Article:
Posted: Jun 20, 2011 6:53 PM by Matt Stafford
Updated: Jun 20, 2011 8:06 PM
"I mean we've fought lightning strikes and fires all our lives, but I've never seen anything this big," says Kelly Bader, a Las Animas County rancher, describing the Shell Fire that consumed eight to ten-thousand acres of his land last week.
"It doesn't look anything like a fire, but like somebody dropped a nuclear bomb on us," says Kelly's son, Ira Bader.
The outcome could have been much worse; the Baders say crews came to help, but in the end they were left to fend for themselves to try and save their ranch.
The area that the Baders live is in unincorporated areas of Las Animas County; they aren't in a fire protection district. When the Shell Fire broke out, neighboring districts, like La Junta, responded initially to help.
"There was no one in command at the time at my arrival so command was established, but under state statute the Sheriff is responsible for mitigating wildfire in unincorporated parts," says La Junta Fire Chief Aaron Eveatt, however he says there was never a written declaration sending control to another agency.
Sheriff James Casias says their wildfire fighting resources have been stretched thin, and they were looking for more at the time.
"Our resources were geared at other fires that we we're having at the same time. I'm caring about the structures and the people and the fire fighters. If a tree burns, grass burns, as long as no body gets hurt and I don't put anybody at risk that's what it's going to be," says Sheriff Casias.
It wasn't an issue while neighboring agencies were able to volunteer assistance, but when those crews had to tend to their own districts it caused a problem for the Baders.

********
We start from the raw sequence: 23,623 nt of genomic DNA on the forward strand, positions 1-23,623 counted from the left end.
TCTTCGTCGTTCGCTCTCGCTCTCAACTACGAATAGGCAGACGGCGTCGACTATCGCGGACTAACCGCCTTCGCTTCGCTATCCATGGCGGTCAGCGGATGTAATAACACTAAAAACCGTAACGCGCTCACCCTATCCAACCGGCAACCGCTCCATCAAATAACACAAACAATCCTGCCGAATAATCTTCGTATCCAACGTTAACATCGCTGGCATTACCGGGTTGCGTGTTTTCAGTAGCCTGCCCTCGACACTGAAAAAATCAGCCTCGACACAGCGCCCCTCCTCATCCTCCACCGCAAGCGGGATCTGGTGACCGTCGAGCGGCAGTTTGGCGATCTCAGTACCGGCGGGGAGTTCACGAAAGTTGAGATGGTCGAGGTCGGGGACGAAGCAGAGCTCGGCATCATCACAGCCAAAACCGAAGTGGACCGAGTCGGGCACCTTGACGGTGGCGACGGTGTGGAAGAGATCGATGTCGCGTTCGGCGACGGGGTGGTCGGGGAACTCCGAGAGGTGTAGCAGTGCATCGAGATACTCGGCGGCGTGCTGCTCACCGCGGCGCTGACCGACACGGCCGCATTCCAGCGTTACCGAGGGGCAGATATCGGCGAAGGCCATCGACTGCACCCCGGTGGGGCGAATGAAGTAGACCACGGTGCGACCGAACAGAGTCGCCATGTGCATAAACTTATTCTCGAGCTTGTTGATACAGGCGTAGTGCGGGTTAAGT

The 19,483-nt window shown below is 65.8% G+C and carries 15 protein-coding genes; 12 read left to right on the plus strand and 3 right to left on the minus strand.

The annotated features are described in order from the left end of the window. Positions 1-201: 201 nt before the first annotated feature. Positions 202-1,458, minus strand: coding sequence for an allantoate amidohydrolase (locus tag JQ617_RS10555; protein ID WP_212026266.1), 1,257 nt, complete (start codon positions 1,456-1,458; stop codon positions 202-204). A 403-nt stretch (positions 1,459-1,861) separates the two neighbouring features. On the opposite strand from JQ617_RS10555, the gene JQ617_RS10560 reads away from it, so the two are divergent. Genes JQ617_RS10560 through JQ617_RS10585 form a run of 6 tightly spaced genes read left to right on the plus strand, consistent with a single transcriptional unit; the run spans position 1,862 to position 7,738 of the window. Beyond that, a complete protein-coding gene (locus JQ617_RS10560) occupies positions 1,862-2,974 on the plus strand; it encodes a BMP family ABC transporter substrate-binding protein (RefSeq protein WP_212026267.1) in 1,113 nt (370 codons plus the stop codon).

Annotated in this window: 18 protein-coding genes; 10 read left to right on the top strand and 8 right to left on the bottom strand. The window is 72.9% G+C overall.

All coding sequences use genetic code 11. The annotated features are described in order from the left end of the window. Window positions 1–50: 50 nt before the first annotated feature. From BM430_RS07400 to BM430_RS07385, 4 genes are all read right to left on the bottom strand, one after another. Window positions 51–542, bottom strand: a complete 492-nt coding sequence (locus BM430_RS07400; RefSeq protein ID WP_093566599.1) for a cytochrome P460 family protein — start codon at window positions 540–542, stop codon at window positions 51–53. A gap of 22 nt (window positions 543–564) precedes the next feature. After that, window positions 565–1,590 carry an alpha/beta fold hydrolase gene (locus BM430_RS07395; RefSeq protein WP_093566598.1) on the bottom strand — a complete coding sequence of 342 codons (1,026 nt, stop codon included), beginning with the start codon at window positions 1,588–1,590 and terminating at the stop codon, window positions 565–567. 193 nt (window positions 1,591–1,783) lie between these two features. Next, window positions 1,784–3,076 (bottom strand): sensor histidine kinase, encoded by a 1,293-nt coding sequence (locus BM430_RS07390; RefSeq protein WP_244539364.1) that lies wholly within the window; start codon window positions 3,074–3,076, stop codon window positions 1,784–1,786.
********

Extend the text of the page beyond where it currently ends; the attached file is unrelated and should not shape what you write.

"A lot of those resources were being requested back to their fire districts," says Chief Eveatt. This is when the Baders see the flames coming towards their home.
"You had an option, I guess the way it was; you could either watch it all burn or you could put it out, so we put it out." Ira Bader, Rancher
"Joe Blundell, Terry and Casey Everett stayed here and helped us," says a thankful Kelly Bader. "We manned this whole line. That was our decision that we weren't going to let it move any further if we could stop it."
They did stop it; setting fire lines and hauling water to douse the flames.
"We couldn't have done it, just the two of us, but five of us did," says Kelly Bader.
Chief Eveatt from La Junta says there were more people fighting the Shell Fire; volunteer crews from Kim and ranchers, 38 people altogether helped.
More crews from the Sheriff's Office were able to be directed at the end of fighting the Shell Fire. As for saving of the Bader home, looking back, those ranchers know what they were faced with and how they responded.
"It was going to get our house, but we stopped it. It didn't go any further," says Kelly Bader.
They don't want to have to deal with it again, but if they have to they'll be ready. However, the nightmare isn't over for the Baders; the land that was burned was intended to feed their 300 cattle. Now that it's gone the Baders will have to figure out something, but whether that's shipping the cattle to another pasture or hauling in feed it will be expensive. They don't even need to see the last six months of the year and they already know this will be a bad one for business.
Both Sheriff Casias and Chief Eveatt say they system for allocating resources in an emergency could use some tweaking. Sheriff Casias says we need to cut down on the amount of "hoops" officials have to jump through to receive emergency assistance.